Gantz to break silence at Israel Resilience campaign launch next week
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Gantz to break silence at Israel Resilience campaign launch next week

Laconic ex-army chief will make first public address since announcing run; is expected to finally divulge his positions on key issues

Raoul Wootliff is the The Times of Israel's political correspondent.

Former IDF chief of staff Benny Gantz arrives at a ceremony for incoming chief of staff Aviv Kohavi, at the IDF Headquarters in Tel Aviv, on January 15, 2019. (Noam Revkin Fenton/ Flash90)
Former IDF chief of staff Benny Gantz arrives at a ceremony for incoming chief of staff Aviv Kohavi, at the IDF Headquarters in Tel Aviv, on January 15, 2019. (Noam Revkin Fenton/ Flash90)

Former IDF chief of staff Benny Gantz will break his months of near-silence next week at the campaign launch of his Israel Resilience party, where he is expected to outline his still-unknown positions on the key issues he will focus on, ahead of the April 9 election.

The party said in a statement that the event will take place on Tuesday evening, at the Tel Aviv Convention Center, a popular location for large political events.

While the statement did not specify that Gantz would indeed be addressing the crowd, a poster for the event released by the party says simply “Gantz speaks.” A spokesman for the party later confirmed that the laconic ex-general would “obviously” be delivering the keynote speech.

Gantz is considered one of the only possible threats to a Benjamin Netanyahu victory, despite his party still polling well behind the prime minister’s Likud. But much of the country has been trying to figure out where Gantz stands on issues from peace and security to housing and welfare.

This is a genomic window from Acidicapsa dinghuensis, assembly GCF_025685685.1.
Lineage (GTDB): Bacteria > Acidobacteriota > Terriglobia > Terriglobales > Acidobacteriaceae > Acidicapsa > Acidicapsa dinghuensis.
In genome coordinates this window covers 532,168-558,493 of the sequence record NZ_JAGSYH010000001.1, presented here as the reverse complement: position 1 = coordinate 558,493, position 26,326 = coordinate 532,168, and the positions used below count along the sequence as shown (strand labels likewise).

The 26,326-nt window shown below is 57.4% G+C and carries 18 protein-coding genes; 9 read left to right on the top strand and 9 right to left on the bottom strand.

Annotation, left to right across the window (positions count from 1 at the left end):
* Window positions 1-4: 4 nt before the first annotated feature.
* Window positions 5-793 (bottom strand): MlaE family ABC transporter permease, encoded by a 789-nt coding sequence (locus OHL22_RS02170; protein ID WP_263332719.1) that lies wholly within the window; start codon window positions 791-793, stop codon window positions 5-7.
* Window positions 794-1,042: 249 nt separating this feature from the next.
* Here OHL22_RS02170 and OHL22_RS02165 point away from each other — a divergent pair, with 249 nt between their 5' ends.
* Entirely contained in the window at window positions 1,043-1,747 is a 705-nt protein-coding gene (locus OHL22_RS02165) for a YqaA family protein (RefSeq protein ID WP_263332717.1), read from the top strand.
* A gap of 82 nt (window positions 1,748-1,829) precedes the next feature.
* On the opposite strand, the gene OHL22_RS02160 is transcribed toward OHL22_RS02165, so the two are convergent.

Campaign poster for Benny Gantz’s Israel Resilience party promising he will speak at a launch event on January 29, 2019. (Israel Resiliance)

In one of the first indications of his political leanings, Gantz on Sunday released a series of campaign videos positioning himself firmly in the center with a tough on terror message, but also a willingness to try and make peace.

One video, part of a series titled, “Only the strong survive,” took credit for the IDF’s destruction of 6,231 Hamas targets in the 2014 Gaza war under Gantz’s command, boasting that “parts of Gaza were sent back to the Stone Age.”

Despite the militaristic nature of the videos, Gantz also released a separate video saying Israel needed to seriously pursue peace with the Palestinians.

“It’s not shameful to be striving for peace,” he said in the video, which also featured images of then-prime minister Menachem Begin holding peace talks with Egyptian President Anwar Sadat in the 1970s, as well as Prime Minister Benjamin Netanyahu meeting PLO leader Yasser Arafat in the 1990s.

“In another 25 years, do we still want to be sending our children off to fight? No,” Gantz said. “What will we tell them? That we didn’t do anything? That we didn’t try?

“I can’t accept that there will be an entire generation here without hope,” he said. “It can be different here.”

Former IDF Chief of Staff Benny Gantz seen with members of the Druze community and activists outside his home in Rosh HaAyin, during a protest against the ‘Jewish Nation-State law,’ January 14, 2019. (Flash90)

Gantz formally launched his Israel Resilience party late last month, but has been largely mum on his positions. Last week, he unveiled his party’s slogan, “Israel before all,” as well as distancing himself from the Likud party by vowing to “fix” the controversial nation-state law to help the Druze community.

He told Druze activists outside his home in Rosh Ha’ayin that Israel said that amending the law would “express the connection [between the Druze community and the State of Israel], a deep and unbreakable connection not only in battle, but also in life. We have a blood pact, but more than that, we have a life alliance.”

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